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Summary from Barnes and Noble:

Prism presents the best of Roland Allnach’s newest stories together with his most acclaimed published short fiction. These selected stories fracture the reader’s perceptions among a dazzling array of genres and styles to illuminate the mysterious aspects of the human experience.
Roland Allnach has been described as a “star on the rise” (ForeWord Clarion), “a master storyteller with a powerful pen” (Cynthia Brian, NY Times Bestselling author), with writing that is “smart, elegant, and addicting” (San Francisco Review).


Let me start this by saying that I received this book from review through the publisher All Things That Matter Press in coordination with the blog tour that this is a part of through TLC Book Tours.

Now let me say that I am extremely picky with short stories.  I was raised on Edgar Allen Poe and several other very fabulous and very amazing short story authors.  So when it comes to short stories, especially collections of them I tend to have high expectations.  Roland Allnanch met my expectations and took my on a ride with this collection of short stories.

One of the things that I enjoyed most about Prism was the fact that it was a mash-up of several different genres.  It made it so that just when you were getting accustomed to one writing style he threw another one at you and made you spin around in the other direction.  I think that is honestly one of the reason I enjoyed this book so much.  I loved the fact that it kept me on my toes with the switching of genres.  That being said I definitely enjoyed some stories more than others but that’s to be expected for almost everyone now isn’t it?

The only thing that I found slightly disappointing for this collection is that a little bit over half way through my attention started wandering and I found that I had hit a section of stories that didn’t grab my interest anymore.  I promptly put down the book and pick another up and then came back to it later and that seemed to have helped.  However I wish I would have been able to just keep reading as most of his stories were brilliant and attention grabbing in some way.  For me the fact that I had to stop reading for a while because I hit a wall is just a minor problem and as long as I was able to pick the book back up and finish it happily that’s what matters!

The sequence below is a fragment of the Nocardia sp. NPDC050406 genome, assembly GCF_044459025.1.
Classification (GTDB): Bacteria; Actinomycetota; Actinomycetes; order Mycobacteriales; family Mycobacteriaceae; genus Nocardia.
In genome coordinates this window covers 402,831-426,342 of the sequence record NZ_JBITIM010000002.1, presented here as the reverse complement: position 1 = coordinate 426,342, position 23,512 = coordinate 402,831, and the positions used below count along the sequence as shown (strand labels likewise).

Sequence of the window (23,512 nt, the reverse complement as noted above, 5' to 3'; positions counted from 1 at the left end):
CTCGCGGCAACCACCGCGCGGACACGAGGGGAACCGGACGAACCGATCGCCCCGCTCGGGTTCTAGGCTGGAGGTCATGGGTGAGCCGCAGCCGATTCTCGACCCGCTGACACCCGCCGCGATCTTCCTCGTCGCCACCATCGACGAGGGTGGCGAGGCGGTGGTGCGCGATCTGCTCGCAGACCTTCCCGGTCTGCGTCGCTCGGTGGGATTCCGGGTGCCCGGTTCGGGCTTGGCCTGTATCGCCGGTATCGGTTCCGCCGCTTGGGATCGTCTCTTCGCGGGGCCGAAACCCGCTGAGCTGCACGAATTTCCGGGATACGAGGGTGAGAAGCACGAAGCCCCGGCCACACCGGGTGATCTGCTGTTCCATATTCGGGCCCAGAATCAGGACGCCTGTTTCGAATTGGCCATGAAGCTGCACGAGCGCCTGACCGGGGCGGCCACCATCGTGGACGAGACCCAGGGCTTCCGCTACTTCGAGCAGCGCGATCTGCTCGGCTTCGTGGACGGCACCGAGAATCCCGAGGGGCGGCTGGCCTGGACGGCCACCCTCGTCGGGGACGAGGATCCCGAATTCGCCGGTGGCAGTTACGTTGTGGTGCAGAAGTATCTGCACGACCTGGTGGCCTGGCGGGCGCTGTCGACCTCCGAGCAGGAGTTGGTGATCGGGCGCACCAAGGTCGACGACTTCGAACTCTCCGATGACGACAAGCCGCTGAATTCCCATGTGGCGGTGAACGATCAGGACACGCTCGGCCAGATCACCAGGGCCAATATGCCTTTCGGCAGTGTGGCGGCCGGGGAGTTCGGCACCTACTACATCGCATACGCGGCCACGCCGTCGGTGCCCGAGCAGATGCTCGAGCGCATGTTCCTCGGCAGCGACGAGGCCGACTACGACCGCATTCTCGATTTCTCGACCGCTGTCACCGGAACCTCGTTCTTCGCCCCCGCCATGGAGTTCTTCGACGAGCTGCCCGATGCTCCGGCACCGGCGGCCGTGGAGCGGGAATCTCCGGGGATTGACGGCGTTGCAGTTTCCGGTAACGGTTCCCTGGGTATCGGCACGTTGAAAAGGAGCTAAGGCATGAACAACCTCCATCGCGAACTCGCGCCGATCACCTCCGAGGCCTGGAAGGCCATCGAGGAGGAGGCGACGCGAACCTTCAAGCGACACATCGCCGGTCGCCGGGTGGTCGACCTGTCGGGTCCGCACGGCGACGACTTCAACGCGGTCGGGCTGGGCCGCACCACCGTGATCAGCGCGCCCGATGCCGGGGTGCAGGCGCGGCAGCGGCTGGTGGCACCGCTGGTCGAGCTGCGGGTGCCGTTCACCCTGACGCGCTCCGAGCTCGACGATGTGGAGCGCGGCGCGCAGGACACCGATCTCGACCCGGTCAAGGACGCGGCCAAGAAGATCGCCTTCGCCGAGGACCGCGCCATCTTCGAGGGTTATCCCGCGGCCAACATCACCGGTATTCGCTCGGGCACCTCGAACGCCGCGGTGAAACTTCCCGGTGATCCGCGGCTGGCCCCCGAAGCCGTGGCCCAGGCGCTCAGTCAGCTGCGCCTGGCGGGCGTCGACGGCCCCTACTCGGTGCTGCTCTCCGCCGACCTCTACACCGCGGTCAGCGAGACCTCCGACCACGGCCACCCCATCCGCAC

I would definitely recommend this book to anyone who is a fan of short stories or likes any of the multiple genres that are in this book!

Check out the rest of the tour here!

About the Author:

Roland Allnach

Roland Allnach, after working twenty years on the night shift in a hospital, has witnessed life from a slightly different angle. He has been working to develop his writing career, drawing creatively from literary classics, history, and mythology. His short stories, one of which was nominated for the Pushcart Prize, have appeared in many publications. His first anthology, Remnant, blending science fiction and speculative fiction, saw publication in 2010. Remnant was followed in 2012 byOddities & Entities, a collection spanning horror, supernatural, paranormal, and speculative genres. Both books have received unanimous critical praise and have been honored with a combined total of twelve national book awards, including honors from National Indie Excellence, Foreword Reviews, and Readers’ Favorite. Prism marks Roland’s third stand alone publication.

When not immersed in his imagination, Roland can be found at his website,, along with a wealth of information about his stories and experiences as an author. Writing aside, his joy in life is the time he spends with his family.